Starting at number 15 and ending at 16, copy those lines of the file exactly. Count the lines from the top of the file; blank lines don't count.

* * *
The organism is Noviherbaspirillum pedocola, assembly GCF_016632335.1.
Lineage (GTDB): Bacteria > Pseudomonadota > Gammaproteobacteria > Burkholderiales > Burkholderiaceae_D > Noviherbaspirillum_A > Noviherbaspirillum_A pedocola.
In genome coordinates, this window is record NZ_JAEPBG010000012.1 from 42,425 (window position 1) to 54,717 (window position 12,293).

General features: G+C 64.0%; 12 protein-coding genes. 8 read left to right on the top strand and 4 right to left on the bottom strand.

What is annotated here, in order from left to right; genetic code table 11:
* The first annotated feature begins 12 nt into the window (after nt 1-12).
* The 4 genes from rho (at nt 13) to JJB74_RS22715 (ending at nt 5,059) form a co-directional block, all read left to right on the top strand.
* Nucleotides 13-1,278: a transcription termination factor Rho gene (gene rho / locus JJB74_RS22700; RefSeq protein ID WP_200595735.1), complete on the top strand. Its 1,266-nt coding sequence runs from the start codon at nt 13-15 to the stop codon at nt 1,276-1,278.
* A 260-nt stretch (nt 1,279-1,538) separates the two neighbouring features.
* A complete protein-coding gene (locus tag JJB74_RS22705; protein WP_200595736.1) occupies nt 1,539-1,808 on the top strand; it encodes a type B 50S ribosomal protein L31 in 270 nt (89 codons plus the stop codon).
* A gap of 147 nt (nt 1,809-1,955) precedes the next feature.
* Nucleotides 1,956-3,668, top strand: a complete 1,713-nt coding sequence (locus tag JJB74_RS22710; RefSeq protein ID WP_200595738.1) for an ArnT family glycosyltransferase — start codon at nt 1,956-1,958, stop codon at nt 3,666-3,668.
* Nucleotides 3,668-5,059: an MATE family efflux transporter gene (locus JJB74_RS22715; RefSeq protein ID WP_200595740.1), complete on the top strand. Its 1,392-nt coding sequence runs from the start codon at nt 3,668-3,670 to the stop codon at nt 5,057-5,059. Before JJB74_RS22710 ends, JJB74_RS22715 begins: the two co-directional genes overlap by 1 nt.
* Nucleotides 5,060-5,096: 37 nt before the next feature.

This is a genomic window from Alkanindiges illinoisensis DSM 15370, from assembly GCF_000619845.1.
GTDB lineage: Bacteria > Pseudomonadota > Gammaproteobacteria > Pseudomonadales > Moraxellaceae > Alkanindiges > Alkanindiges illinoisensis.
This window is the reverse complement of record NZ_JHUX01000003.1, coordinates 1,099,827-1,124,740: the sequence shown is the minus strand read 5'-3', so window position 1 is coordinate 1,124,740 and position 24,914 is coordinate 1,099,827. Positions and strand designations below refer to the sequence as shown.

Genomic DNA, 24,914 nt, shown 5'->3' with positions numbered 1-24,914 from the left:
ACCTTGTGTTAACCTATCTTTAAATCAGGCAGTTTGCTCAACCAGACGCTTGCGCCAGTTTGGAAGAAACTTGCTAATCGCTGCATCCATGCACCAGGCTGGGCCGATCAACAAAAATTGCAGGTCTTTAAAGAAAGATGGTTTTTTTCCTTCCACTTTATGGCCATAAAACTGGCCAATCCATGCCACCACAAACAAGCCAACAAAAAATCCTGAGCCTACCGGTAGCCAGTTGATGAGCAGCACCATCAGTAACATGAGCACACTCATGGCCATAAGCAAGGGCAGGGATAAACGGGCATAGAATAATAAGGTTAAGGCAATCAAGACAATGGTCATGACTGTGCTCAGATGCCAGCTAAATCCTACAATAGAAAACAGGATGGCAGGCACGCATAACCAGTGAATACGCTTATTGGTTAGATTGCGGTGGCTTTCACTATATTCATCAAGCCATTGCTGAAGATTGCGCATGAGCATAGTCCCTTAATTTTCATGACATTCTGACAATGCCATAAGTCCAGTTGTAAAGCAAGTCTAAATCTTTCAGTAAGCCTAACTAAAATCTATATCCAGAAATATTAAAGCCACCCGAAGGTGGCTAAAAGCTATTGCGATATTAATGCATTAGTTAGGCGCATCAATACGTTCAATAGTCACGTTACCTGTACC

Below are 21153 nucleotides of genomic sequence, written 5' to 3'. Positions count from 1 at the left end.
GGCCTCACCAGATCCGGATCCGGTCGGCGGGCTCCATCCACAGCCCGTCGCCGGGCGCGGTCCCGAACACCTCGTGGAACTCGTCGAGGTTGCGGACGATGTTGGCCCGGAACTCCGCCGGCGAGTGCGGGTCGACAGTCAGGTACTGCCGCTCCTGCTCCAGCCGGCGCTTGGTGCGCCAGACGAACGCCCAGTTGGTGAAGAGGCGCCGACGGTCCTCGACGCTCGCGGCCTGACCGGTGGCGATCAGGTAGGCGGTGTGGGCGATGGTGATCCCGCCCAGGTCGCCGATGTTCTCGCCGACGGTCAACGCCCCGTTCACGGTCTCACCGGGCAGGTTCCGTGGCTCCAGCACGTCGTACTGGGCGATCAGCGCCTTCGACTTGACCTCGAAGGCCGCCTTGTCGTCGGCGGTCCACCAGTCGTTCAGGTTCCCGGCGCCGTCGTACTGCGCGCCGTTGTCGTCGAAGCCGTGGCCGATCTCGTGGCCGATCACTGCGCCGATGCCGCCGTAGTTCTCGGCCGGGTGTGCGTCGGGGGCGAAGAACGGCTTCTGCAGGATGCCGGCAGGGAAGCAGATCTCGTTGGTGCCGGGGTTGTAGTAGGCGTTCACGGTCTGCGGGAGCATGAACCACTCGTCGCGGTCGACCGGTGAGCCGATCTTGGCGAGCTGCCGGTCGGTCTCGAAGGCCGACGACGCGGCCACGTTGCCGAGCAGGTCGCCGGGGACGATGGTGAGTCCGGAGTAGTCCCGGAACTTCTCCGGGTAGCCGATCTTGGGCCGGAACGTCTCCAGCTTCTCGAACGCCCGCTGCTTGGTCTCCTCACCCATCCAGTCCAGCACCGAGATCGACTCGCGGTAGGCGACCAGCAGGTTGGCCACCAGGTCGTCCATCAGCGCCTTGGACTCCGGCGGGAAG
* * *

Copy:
This is a genomic window from Alkanindiges illinoisensis DSM 15370, from assembly GCF_000619845.1.
GTDB lineage: Bacteria > Pseudomonadota > Gammaproteobacteria > Pseudomonadales > Moraxellaceae > Alkanindiges > Alkanindiges illinoisensis.